MPs need a say in Bank of England Governor choice
The Telegraph reports today that George Osborne, the Chancellor of the Exchequer, is due to announce the recruitment process to find a successor for the post of Governor of the Bank of England in June, with a long-list drawn up in August and September. Former Cabinet Secretary Gus O’Donnell is thought to be in the running.
In the past, chancellors have tended to appoint deputy Governors to the top job – both Mervyn King and Eddie George are two such examples. The paper reports that Mr Osborne is under pressure to make the process more open, after his predecessor Alistair Darling made a pledge for more competition for the post back in 2008. Treasury Select Committee Chairman Andrew Tyrie MP is reported to have said that MPs would want a say over the appointment, especially given the powers that come with the post. The Institute for Government agrees. In our report Balancing Act, we strongly recommended more parliamentary scrutiny for 25 of the country’s top jobs, one being the Governor of the Bank of England.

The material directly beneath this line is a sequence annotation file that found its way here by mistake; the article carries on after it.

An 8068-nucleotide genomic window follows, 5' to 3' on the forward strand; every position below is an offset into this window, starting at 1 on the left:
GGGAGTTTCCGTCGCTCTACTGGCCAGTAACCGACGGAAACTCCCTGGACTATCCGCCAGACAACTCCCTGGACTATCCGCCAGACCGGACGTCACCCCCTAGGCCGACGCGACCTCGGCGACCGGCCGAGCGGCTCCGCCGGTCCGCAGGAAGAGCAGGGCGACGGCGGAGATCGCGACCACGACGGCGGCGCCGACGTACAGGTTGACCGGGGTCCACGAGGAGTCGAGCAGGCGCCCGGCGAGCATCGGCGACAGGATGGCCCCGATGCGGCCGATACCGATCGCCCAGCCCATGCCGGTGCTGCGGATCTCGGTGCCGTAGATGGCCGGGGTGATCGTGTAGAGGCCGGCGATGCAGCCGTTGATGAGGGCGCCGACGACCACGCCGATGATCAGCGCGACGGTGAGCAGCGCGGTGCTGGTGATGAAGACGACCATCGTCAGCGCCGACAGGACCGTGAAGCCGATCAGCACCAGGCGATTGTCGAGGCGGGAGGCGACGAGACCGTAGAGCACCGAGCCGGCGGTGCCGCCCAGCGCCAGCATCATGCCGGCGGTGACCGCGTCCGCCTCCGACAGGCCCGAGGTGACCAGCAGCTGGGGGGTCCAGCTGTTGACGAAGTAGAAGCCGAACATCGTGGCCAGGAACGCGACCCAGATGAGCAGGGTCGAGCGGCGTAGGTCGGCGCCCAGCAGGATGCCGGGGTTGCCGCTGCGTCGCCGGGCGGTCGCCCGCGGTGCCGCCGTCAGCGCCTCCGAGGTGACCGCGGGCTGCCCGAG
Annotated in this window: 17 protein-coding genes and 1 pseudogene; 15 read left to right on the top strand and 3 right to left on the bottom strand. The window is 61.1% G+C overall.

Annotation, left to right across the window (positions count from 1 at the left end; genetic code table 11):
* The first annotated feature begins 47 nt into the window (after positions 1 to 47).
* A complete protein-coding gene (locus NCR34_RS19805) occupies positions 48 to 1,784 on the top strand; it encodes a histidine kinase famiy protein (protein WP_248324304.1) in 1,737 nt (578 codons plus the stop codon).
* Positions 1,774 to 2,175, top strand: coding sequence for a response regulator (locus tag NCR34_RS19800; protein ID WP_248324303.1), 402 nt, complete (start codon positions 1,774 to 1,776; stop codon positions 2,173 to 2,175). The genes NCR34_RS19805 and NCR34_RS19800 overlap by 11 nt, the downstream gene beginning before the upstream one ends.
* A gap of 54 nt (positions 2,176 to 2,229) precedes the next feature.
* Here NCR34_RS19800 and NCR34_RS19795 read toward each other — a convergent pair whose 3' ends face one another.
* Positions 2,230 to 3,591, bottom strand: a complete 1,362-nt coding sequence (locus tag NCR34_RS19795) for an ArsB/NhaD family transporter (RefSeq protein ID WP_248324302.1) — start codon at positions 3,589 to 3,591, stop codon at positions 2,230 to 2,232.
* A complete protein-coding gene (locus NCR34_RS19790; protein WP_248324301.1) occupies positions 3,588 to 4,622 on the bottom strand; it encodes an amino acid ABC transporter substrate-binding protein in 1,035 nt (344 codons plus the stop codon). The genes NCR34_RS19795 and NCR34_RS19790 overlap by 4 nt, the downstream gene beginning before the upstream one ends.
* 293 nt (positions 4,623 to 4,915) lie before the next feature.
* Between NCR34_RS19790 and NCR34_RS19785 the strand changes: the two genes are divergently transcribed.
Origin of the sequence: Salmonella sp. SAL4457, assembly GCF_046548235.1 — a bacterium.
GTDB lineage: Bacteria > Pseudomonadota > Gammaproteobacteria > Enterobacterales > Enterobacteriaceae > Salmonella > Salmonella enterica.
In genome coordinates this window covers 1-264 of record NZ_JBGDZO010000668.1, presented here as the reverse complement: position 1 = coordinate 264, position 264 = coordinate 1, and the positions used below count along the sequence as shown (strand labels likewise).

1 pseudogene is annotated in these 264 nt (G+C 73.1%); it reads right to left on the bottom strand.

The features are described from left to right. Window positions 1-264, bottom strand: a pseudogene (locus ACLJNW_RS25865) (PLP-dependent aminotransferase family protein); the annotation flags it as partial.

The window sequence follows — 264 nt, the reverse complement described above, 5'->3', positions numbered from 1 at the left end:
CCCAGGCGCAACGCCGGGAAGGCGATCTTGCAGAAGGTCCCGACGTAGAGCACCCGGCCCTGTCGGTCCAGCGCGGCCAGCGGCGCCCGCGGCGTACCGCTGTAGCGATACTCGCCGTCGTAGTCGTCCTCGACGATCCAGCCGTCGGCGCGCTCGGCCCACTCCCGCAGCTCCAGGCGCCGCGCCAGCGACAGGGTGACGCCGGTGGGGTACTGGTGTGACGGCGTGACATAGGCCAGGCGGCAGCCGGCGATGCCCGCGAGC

In the report the author Akash Paun recommended:
"An effective veto power granted to Parliament for an ‘A list’ group of about 25 of the most important appointments in the country. This list would be in addition to appointments to the Office for Budget Responsibility where a formal veto power for the Treasury Select Committee already applies.
For appointments to ‘A List’ posts, the minister should be required to appear before the relevant select committee in the event that the committee has concerns about a proposed appointment following a hearing with the candidate. Further, as a last resort, appointments should be referred to the House for resolution if agreement between the minister and committee is not forthcoming."
To read more about our recommendations, see our report Balancing Act by Akash Paun.